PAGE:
The Metaverse as a Data Marketplace: A Possible Path to Clinical Trials and Health Services Research 2.0
But the hospital in the Metaverse should not be enough: Aimedis additionally plans to build an NFT marketplace for health data, taking a similar approach to the British non-profit organization DeHealth. The basic idea is that patients should have their health data in their own hands and be able to share it with their healthcare providers whenever they wish. At the same time, the idea is to create an opportunity to trade the data via a marketplace and thus make it available to scientific research, for example. With this collected data and information, the health metaverse holds considerable potential for clinical trials and health services research, the findings of which can be used for medical innovations and the optimization of care across sectors. For stakeholders in science, including the pharmaceutical industry, the metaverse could thus shed a completely new light on the availability and usability of health data in the future.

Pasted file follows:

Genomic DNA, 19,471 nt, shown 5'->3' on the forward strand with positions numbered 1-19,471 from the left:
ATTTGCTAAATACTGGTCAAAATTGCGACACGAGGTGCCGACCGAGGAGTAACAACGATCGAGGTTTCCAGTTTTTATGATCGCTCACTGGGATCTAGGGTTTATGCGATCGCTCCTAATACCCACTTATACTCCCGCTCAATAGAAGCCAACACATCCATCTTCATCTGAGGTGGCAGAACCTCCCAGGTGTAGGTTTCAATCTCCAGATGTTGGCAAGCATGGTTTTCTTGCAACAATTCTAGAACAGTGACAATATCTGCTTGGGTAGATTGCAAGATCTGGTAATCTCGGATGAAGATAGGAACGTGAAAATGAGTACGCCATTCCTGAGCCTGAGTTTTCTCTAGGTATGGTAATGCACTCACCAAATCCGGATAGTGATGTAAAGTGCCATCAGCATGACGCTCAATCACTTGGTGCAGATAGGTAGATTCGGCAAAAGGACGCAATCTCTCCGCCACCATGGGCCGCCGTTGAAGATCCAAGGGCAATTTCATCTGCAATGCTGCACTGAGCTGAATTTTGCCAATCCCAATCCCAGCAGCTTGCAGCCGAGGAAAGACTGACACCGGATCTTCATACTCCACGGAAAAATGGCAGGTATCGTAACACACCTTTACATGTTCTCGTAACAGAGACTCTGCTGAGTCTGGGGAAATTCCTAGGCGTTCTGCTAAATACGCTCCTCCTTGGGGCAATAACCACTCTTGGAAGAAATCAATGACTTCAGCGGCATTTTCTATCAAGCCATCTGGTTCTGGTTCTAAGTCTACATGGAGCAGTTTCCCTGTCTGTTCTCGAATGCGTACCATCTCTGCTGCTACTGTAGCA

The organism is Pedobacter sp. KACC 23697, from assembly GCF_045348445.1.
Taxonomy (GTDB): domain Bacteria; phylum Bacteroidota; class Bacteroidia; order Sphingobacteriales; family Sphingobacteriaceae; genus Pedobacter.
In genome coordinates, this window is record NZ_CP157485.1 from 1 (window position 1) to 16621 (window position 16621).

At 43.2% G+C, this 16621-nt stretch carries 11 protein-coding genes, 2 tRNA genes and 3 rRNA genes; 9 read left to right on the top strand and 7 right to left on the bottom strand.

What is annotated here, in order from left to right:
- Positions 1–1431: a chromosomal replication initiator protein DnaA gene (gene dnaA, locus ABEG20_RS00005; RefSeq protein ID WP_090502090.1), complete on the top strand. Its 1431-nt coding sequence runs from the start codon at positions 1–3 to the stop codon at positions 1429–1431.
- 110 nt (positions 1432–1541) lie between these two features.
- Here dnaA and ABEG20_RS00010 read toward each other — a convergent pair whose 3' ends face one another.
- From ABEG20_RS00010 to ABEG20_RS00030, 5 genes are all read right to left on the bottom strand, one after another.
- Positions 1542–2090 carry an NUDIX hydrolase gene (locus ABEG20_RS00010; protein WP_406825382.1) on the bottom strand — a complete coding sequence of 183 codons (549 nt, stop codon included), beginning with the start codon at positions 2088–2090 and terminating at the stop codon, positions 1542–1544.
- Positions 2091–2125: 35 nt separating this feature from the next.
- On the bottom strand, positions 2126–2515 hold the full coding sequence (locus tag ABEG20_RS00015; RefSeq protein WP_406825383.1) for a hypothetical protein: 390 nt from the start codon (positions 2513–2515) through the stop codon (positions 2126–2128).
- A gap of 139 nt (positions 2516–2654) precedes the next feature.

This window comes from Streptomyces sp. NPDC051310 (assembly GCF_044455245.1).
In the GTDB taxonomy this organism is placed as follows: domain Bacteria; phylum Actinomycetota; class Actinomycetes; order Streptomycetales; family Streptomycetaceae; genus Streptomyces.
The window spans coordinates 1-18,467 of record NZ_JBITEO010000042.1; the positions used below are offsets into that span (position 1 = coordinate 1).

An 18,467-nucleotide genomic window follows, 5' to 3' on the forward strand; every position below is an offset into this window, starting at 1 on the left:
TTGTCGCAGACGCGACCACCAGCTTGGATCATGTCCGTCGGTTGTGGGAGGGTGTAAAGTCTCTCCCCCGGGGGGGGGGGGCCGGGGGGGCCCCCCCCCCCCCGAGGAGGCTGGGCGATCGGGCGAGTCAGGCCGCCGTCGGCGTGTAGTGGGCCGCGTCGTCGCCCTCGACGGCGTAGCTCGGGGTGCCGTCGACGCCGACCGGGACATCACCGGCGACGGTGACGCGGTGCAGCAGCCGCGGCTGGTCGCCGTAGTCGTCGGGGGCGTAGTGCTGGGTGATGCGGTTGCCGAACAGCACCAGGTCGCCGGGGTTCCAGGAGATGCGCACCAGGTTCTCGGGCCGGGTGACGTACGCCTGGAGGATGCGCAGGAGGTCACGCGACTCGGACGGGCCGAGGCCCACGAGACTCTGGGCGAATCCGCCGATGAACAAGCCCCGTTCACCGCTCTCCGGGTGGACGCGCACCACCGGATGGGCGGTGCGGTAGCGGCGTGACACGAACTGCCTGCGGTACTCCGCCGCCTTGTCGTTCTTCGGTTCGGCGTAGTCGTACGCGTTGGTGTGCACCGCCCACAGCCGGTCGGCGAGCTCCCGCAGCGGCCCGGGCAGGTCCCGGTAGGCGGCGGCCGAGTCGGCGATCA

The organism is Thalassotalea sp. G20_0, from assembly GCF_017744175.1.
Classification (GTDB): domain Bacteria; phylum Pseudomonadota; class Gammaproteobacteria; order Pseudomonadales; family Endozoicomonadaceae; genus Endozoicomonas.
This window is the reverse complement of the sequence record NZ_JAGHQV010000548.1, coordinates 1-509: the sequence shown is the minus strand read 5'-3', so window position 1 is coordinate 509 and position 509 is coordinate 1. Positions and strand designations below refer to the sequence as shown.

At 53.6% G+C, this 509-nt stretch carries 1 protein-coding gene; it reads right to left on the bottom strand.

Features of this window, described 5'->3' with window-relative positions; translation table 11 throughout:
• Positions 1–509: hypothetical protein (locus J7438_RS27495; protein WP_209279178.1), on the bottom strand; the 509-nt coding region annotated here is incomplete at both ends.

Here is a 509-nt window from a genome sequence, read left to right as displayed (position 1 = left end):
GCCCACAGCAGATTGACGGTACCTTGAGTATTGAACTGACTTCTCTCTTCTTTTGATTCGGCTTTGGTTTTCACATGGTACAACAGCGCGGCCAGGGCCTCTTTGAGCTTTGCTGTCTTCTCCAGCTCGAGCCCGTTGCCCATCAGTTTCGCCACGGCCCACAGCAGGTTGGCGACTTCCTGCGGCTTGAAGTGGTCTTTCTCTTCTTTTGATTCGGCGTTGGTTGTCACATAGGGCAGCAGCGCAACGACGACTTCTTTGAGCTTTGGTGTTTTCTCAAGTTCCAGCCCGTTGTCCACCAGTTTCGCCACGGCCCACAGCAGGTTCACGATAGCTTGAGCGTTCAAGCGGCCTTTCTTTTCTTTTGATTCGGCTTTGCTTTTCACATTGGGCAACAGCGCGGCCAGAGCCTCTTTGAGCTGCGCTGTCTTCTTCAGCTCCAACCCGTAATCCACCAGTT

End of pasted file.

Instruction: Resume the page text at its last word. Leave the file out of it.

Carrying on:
Role model Nike, BMW & Co.: The Metaverse as a future presentation surface for health players?
The U.S. drugstore chain CVS Health also seems to be picking up on this logic and plans to secure its place as the Metaverse’s first virtual pharmacy. To this end, CVS is already working on the transfer of its products to the digital space: from prescription drugs and wellness offers to beauty and care products. In addition, the digital pharmacy will offer its customers a virtual consultation